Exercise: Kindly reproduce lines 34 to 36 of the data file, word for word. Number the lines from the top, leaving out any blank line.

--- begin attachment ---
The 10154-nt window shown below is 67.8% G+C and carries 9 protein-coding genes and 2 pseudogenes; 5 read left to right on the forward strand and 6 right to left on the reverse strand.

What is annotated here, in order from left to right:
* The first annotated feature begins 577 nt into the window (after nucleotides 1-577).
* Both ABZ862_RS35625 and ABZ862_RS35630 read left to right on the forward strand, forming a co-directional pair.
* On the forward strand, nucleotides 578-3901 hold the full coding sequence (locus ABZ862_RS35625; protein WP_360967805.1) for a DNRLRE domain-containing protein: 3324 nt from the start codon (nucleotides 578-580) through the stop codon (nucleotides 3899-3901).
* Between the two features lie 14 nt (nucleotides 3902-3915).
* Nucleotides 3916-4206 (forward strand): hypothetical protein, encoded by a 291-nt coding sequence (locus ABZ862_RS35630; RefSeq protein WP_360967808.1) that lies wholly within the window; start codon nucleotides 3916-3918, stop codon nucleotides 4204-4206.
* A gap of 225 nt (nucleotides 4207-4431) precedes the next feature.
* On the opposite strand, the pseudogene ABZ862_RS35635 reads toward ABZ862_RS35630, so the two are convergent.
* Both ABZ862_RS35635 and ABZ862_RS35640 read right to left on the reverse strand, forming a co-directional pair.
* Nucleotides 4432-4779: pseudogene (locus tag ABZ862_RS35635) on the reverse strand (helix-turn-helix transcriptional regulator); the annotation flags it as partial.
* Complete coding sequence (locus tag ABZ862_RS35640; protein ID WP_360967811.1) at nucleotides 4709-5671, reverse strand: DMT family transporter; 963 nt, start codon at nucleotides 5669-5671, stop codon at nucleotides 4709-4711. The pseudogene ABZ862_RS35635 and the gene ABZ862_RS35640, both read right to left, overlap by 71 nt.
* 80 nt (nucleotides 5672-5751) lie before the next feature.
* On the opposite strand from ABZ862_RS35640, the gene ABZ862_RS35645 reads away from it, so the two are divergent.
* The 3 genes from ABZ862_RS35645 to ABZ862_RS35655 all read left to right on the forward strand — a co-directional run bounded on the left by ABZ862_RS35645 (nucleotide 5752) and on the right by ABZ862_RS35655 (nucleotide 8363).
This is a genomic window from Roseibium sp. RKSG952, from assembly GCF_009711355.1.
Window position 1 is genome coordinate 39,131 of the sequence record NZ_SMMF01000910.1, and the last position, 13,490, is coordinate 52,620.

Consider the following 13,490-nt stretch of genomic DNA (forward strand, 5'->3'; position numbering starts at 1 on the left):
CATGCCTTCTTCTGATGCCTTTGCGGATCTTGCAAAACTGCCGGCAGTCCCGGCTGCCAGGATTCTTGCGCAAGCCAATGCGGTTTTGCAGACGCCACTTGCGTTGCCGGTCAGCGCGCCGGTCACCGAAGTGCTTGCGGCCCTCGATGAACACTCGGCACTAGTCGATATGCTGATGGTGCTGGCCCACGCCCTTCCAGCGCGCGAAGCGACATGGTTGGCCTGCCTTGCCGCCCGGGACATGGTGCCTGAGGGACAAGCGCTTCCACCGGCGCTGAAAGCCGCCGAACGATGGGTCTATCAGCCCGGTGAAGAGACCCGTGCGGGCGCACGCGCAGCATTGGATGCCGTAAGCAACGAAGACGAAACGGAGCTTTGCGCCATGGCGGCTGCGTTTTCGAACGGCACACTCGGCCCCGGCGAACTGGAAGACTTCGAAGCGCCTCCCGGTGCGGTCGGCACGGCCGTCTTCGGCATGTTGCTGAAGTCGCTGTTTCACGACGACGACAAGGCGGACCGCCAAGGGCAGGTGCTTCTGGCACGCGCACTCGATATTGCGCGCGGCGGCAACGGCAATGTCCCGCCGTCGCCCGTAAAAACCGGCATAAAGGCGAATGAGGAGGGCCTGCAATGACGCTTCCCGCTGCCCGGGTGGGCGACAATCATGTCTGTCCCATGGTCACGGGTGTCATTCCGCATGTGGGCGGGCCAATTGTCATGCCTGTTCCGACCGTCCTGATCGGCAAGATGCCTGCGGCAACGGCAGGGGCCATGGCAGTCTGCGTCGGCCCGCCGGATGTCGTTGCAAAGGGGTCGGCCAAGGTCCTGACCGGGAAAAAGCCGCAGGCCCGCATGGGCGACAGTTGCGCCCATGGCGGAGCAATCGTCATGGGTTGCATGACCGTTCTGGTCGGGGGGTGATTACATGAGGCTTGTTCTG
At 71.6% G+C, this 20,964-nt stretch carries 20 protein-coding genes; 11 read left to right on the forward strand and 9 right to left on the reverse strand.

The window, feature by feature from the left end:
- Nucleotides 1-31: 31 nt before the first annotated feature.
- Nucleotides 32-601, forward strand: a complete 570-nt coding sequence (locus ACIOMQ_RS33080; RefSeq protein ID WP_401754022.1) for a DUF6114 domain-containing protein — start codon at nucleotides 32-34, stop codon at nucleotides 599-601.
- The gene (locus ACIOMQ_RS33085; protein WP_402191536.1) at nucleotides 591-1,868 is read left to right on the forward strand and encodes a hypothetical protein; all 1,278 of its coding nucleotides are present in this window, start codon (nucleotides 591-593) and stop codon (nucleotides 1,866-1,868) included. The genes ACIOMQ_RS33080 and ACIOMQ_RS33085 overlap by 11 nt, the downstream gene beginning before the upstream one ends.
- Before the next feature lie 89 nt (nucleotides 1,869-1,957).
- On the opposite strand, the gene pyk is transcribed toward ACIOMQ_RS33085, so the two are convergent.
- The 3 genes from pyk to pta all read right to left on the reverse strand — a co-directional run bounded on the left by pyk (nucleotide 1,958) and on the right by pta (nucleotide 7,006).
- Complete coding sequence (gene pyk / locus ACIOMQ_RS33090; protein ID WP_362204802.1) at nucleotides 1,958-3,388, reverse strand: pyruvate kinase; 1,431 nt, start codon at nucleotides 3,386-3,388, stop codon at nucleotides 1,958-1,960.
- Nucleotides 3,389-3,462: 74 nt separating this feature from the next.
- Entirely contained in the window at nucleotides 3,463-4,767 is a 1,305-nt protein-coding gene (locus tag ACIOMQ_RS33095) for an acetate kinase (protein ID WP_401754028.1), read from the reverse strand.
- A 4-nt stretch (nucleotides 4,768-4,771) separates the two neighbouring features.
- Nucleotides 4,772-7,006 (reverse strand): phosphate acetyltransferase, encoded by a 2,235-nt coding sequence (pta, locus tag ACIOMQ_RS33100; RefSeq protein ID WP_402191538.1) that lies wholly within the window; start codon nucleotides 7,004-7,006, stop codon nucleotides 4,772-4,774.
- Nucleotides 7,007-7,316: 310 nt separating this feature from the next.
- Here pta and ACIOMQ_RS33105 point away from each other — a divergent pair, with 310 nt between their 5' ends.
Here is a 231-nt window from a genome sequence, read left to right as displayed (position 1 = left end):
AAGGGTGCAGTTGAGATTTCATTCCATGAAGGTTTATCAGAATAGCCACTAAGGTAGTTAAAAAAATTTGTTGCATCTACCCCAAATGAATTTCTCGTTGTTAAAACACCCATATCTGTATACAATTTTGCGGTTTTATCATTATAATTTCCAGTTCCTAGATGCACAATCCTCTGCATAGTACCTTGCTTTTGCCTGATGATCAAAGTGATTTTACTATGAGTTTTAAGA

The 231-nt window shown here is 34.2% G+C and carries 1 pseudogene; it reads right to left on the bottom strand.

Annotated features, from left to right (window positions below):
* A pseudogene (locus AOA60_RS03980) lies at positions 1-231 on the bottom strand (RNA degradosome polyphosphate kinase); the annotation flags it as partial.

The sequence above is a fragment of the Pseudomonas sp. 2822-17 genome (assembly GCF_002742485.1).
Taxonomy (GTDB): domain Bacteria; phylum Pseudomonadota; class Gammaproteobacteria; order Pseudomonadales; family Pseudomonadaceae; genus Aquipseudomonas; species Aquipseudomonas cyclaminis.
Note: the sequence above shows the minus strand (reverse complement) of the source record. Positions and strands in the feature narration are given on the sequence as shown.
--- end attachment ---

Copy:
- Here pta and ACIOMQ_RS33105 point away from each other — a divergent pair, with 310 nt between their 5' ends.
Here is a 231-nt window from a genome sequence, read left to right as displayed (position 1 = left end):
AAGGGTGCAGTTGAGATTTCATTCCATGAAGGTTTATCAGAATAGCCACTAAGGTAGTTAAAAAAATTTGTTGCATCTACCCCAAATGAATTTCTCGTTGTTAAAACACCCATATCTGTATACAATTTTGCGGTTTTATCATTATAATTTCCAGTTCCTAGATGCACAATCCTCTGCATAGTACCTTGCTTTTGCCTGATGATCAAAGTGATTTTACTATGAGTTTTAAGA